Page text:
|Publication number||US4804848 A|
|Application number||US 07/028,139|
|Publication date||Feb 14, 1989|
|Filing date||Mar 19, 1987|
|Priority date||Mar 19, 1986|
|Also published as||DE3709076A1|
|Publication number||028139, 07028139, US 4804848 A, US 4804848A, US-A-4804848, US4804848 A, US4804848A|
|Inventors||Yasutaka Horiba, Masao Nakaya, Yuto Ikea|
|Original Assignee||Mitsubishi Denki Kabushiki Kaisha|
|Export Citation||BiBTeX, EndNote, RefMan|
|Patent Citations (6), Non-Patent Citations (8), Referenced by (25), Classifications (15), Legal Events (4)|
|External Links: USPTO, USPTO Assignment, Espacenet|
The present invention relates to an ionized radiation detector for measuring the direction of incidence of the ionized radiation.
FIG. 2 shows a device for detecting ionizing radiation such as α rays reported in an Lecture No. 483 the National Conference of Electronics and Communication Society of 1986. In FIG. 2, reference numeral 1 designates a p type semiconductor substrate, reference numeral 2 designates an n-type region (n+ region) provided in the p type semiconductor substrate 1. Reference numeral 3 designates a precharge transistor for electrostatically precharging the n-type region 2 to a positive voltage with the gate voltage being controlled by a signal input to a terminal 31. Reference numeral 4 designates a detection buffer for outputting impedance converted voltage of representing the voltage variation detected at the n type region 2. The terminal 11 of the p-type substrate 1 is biased with a negative voltage with relative to the source voltage of the precharged transistor 3 or the positive power supply voltage 42 of the detection buffer.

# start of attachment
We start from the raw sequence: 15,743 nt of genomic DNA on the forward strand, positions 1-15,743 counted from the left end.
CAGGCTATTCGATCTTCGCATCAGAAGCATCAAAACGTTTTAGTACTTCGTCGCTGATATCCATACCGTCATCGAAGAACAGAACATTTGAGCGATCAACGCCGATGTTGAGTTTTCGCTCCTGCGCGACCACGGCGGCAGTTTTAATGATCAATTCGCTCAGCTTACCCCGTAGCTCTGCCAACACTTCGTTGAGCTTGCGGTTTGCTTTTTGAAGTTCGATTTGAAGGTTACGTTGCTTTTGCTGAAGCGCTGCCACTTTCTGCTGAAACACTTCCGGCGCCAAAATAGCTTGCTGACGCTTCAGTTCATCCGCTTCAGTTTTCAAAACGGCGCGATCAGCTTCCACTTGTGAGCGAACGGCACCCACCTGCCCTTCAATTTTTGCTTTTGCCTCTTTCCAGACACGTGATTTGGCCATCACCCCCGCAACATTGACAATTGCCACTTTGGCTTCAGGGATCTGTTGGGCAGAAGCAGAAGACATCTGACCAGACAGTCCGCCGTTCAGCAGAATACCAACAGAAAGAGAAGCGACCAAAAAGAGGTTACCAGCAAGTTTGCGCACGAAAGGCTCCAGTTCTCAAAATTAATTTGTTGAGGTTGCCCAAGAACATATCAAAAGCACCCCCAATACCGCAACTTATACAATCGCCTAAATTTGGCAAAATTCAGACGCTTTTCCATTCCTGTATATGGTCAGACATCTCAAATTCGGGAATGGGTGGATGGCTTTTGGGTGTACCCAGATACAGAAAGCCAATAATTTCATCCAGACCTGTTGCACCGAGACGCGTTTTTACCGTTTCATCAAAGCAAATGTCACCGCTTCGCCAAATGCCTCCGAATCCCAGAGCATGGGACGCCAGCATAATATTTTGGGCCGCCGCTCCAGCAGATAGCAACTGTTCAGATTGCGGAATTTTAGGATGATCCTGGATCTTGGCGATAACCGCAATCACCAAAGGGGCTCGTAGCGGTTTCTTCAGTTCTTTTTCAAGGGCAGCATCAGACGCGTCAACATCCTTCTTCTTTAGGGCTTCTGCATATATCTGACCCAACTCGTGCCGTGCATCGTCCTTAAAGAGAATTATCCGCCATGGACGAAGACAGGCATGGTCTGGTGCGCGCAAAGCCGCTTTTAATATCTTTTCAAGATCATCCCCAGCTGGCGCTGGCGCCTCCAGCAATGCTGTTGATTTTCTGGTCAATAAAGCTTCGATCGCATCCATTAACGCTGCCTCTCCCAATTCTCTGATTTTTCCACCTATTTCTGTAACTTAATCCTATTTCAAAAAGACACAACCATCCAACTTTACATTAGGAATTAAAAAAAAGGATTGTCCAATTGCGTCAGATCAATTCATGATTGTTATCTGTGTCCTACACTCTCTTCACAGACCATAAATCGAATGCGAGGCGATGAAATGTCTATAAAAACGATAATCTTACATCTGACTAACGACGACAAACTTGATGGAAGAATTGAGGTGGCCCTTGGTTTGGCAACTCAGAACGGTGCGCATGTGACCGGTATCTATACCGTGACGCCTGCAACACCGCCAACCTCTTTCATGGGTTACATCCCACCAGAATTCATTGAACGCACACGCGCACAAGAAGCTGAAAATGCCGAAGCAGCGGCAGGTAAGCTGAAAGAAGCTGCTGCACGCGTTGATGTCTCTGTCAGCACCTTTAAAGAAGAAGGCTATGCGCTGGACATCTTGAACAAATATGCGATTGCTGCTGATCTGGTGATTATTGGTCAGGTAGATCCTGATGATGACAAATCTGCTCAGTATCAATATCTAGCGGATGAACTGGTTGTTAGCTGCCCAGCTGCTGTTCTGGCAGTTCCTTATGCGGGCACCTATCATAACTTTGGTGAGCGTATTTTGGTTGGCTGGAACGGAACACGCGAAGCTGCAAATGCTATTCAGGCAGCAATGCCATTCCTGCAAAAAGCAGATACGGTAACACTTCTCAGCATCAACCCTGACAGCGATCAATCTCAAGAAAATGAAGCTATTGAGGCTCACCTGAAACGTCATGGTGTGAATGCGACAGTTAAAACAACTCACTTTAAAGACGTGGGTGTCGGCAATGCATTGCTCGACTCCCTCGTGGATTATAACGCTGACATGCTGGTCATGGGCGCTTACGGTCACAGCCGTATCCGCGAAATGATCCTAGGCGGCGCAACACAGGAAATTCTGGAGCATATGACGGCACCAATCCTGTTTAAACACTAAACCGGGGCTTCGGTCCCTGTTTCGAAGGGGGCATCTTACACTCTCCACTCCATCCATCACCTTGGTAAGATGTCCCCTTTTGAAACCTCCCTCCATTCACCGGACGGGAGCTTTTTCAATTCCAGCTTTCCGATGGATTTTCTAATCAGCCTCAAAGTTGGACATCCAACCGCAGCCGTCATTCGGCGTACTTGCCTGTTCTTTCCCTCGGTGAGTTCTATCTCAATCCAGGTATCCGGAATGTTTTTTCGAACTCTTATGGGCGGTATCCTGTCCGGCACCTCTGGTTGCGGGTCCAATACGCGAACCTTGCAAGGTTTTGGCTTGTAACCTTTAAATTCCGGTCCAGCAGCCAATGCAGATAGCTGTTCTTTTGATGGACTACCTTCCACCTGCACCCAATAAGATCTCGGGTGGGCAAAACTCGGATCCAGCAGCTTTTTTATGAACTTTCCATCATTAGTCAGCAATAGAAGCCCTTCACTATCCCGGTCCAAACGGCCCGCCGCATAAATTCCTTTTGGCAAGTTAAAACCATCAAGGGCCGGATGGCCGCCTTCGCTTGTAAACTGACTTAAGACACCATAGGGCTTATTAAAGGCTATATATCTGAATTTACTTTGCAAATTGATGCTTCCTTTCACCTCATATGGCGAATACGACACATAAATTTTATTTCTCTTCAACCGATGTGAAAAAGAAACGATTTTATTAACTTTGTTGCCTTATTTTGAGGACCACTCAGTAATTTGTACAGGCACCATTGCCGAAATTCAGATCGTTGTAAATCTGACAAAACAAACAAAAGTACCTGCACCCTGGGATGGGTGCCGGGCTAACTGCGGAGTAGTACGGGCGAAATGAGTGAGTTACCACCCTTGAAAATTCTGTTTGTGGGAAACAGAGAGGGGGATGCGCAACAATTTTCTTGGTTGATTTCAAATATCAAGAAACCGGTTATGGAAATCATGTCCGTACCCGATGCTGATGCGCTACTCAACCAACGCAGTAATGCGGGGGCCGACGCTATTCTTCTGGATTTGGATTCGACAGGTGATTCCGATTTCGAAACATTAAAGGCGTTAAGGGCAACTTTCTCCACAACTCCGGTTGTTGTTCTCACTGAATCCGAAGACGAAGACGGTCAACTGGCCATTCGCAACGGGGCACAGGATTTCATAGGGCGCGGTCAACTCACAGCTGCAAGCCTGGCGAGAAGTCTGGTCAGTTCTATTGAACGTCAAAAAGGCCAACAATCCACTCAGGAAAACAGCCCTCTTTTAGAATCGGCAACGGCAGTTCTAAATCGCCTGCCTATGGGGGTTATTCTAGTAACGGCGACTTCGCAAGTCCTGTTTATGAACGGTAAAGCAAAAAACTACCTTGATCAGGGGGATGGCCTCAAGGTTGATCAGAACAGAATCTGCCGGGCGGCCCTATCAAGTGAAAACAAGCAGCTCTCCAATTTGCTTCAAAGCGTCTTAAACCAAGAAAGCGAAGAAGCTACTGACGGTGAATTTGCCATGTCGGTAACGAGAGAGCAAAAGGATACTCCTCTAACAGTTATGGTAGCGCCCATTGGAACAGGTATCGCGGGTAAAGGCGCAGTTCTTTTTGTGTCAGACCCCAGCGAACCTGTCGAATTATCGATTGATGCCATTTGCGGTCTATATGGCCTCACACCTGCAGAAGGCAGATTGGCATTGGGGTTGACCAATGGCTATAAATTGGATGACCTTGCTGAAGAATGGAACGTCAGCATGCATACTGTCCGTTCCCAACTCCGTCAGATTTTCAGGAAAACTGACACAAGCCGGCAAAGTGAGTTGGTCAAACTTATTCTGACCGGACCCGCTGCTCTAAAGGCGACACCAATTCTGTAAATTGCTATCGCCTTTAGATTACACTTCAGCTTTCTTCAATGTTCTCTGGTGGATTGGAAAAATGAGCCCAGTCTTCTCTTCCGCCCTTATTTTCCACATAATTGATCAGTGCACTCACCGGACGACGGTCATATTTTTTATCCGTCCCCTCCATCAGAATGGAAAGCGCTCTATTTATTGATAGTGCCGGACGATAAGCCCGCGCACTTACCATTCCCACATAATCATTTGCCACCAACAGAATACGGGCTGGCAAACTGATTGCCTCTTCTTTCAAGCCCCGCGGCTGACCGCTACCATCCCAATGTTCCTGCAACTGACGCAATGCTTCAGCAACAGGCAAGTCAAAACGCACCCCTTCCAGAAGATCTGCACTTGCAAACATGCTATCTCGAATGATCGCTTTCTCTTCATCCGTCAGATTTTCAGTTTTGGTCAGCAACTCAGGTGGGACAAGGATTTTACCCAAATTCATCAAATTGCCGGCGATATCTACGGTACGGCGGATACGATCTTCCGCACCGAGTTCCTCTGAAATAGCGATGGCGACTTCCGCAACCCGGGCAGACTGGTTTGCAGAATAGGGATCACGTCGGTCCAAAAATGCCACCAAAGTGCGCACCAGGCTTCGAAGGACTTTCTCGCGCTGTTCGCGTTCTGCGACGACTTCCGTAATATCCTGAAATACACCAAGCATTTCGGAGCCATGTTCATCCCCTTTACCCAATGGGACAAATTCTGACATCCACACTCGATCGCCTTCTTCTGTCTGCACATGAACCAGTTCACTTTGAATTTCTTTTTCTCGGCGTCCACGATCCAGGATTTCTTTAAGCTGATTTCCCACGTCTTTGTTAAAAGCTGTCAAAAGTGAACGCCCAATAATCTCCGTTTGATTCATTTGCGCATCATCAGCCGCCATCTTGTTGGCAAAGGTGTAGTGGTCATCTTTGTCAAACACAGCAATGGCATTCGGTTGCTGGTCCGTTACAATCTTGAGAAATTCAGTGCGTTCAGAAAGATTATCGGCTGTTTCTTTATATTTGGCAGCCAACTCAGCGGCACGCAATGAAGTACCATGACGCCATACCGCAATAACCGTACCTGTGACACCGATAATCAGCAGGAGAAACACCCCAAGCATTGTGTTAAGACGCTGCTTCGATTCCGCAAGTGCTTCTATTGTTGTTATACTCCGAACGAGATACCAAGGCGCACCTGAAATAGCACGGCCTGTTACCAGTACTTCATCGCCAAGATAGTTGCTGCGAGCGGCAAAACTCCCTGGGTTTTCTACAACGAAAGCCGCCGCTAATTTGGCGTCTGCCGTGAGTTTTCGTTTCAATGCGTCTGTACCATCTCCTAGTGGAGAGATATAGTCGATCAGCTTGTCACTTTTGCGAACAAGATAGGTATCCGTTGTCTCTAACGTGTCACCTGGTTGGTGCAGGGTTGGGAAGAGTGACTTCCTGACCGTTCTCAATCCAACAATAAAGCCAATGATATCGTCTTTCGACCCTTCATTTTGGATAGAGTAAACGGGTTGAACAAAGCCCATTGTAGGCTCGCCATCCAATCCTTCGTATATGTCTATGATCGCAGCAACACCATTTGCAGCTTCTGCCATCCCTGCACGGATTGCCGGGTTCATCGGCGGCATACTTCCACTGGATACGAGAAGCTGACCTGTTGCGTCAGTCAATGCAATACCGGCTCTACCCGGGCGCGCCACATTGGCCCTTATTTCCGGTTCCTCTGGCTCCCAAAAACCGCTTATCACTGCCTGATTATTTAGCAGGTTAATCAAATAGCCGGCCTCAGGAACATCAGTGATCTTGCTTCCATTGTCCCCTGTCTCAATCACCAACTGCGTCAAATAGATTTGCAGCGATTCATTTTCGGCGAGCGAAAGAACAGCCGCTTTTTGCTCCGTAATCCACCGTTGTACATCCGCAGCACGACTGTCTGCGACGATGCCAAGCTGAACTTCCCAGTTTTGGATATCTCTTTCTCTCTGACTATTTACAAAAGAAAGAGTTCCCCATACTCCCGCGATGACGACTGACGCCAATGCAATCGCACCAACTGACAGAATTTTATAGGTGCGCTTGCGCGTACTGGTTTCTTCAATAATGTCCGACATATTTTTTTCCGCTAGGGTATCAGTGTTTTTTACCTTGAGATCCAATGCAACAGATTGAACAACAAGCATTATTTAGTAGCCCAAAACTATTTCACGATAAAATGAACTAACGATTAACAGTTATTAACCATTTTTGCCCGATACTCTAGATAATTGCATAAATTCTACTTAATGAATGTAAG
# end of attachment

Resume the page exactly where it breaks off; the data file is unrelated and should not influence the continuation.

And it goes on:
This ionized radiation detector operates as follows:
At first, when α rays are incident to the n+ region 2 of the radiation detector, as shown by an arrow A, electron-hole pairs are generated and excited by the radiation energy on the incident region. When the n-type region 2 is charged with a positive voltage relative to the p-type substrate 1 by the precharge transistor 3, the p-n junction 12 is reverse biased, and the electrons of the excited electron-hole pairs towards the n-type region 2 to counteract the positive charges of that region, thereby lowering the voltage of the n type region 2. This lowering of the voltage is impedance converted by the detection buffer 4 and outputted to the output terminal 41. The n type region 2 is again precharged by the precharge transistor 3 to a positive voltage during a predetermined period to prepare provides for the next incidence of α rays.